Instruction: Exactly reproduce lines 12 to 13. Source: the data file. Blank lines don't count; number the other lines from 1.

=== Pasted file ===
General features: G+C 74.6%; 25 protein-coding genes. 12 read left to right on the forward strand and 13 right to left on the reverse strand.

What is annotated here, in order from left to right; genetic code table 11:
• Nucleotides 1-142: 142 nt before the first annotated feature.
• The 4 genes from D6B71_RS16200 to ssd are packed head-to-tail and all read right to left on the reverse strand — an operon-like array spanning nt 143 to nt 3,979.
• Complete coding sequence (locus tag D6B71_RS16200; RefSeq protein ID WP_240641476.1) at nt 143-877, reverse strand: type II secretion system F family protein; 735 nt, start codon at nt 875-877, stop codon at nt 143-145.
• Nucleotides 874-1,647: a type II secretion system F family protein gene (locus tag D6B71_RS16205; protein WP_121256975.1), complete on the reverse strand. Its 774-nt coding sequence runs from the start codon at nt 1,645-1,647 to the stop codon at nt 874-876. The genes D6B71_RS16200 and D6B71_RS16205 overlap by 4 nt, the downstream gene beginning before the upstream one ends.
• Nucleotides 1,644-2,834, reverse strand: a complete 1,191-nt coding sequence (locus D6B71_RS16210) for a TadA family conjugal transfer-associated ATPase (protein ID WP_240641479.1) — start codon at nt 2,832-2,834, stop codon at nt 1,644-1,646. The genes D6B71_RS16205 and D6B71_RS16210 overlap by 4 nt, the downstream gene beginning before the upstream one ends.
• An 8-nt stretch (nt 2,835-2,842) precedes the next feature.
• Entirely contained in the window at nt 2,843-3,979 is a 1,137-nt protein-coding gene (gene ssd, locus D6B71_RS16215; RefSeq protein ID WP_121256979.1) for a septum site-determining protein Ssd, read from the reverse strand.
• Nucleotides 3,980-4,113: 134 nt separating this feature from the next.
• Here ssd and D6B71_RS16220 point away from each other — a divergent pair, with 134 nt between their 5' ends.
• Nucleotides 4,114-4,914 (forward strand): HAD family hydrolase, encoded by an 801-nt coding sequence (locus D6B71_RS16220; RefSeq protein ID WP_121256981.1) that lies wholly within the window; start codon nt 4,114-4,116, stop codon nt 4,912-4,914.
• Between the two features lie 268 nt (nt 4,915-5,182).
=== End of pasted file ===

• Nucleotides 4,114-4,914 (forward strand): HAD family hydrolase, encoded by an 801-nt coding sequence (locus D6B71_RS16220; RefSeq protein ID WP_121256981.1) that lies wholly within the window; start codon nt 4,114-4,116, stop codon nt 4,912-4,914.
• Between the two features lie 268 nt (nt 4,915-5,182).